If only President Reagan were here to take in some of the commentary we've been hearing and reading about his life, his presidency, and his effect on politics. Even his former critics have rushed to the airwaves and op-ed pages to remember this great and good man. Sen. Ted Kennedy described Reagan's optimism "infectious," and the New York Times wrote that "he managed to project the optimism of Franklin D. Roosevelt."
Of course Reagan was an optimist. The important question is why.
Twenty years ago President Reagan's critics saw his optimism as the by-product of a naïve, unsophisticated worldview. They believed that his sunny demeanor was no more than an irrational denial of reality, which was caused by his dogmatic and outdated beliefs. Reagan was caricatured as the "amiable dunce," an avuncular soul who quit work each day at 5 pm and took naps in the afternoon. Only an unsophisticated rube totally disengaged from the complexities of the world at home and abroad could have such a positive outlook.
Twenty years ago, Reagan's optimism was not viewed by the elites as a mark of his character but as evidence of his general lack of understanding. The reason he could smile after walking away from the Reykavik summit (where he rejected a deal on arms control) was because he just couldn't comprehend the need for America to compromise with the Communists. The reason he could say "stay the course" with his tax cuts during the 1982 recession was because he could not fathom the fact that lower taxes were inherently unfair to poor people. The reason that he went to the Berlin Wall and said "Mr. Gorbachev, tear down this wall" is because he was ill-suited to master the nuances of international diplomacy.
Critics never understood the broad-based popularity of Reagan's conservatism because they never really understood why this guy was always smiling. Reagan was optimistic because he was he confident. He was confident because he knew what he believed was true. Good and evil exist. The individual trumps the collective. Our rights are G-d-given, not government given. And an America committed to these truths would overcome any obstacle.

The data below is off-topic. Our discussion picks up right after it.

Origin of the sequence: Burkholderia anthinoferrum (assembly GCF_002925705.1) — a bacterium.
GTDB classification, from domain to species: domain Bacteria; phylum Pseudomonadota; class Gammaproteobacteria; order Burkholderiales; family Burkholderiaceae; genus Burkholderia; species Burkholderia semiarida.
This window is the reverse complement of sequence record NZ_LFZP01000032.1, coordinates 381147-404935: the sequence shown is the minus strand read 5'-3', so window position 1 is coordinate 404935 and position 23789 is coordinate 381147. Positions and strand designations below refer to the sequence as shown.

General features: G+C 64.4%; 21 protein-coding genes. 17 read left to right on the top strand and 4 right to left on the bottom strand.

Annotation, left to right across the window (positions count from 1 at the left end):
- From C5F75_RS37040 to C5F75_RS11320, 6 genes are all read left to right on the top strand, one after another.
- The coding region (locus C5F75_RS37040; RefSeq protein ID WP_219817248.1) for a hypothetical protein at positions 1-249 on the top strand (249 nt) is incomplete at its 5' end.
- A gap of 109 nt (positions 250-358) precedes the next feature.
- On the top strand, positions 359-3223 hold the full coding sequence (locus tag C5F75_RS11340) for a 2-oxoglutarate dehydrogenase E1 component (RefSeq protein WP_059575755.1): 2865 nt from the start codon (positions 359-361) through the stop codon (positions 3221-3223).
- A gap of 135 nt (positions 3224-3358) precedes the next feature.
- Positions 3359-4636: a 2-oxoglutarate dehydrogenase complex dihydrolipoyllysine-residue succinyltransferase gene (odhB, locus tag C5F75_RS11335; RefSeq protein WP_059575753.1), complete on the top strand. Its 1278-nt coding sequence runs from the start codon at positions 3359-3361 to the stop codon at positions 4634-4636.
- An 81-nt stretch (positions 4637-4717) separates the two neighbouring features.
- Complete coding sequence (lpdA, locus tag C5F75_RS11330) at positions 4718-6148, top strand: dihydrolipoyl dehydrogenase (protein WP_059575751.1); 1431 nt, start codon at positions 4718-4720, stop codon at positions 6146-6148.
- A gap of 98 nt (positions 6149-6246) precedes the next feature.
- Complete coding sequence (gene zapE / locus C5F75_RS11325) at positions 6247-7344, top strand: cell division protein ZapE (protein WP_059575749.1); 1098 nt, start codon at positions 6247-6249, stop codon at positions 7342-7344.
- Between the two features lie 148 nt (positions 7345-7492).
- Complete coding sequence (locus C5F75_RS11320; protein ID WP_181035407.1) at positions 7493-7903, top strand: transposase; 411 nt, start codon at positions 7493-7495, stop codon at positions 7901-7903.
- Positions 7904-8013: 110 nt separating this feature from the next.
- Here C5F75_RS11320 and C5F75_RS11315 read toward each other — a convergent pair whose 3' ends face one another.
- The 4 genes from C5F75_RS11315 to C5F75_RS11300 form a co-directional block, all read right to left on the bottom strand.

He was convinced that truth had a power beyond any individual and that it would ultimately prevail. More importantly he was deeply convinced that liberty could never make peace with tyranny. We could never compromise with evil but we must call it what it is and fight against it until it is vanquished. Reagan's optimism was founded on truth, on character, and ultimately on his great wisdom.
To his core, he was convinced that regardless of our political difference on this or that issue, the American people would always be committed to these truths and be willing to sacrifice for them. Reagan could be both self-deprecating and confident because his confidence was founded not on primarily a belief in himself, but on a belief in others.
This is why Reagan was rarely bothered by the cynics who enjoyed promoting the "Bedtime for Bonzo" caricature. (On the rare occasion on which the New York Times would write something positive about him, he liked to say, "I wonder what has gotten into them!")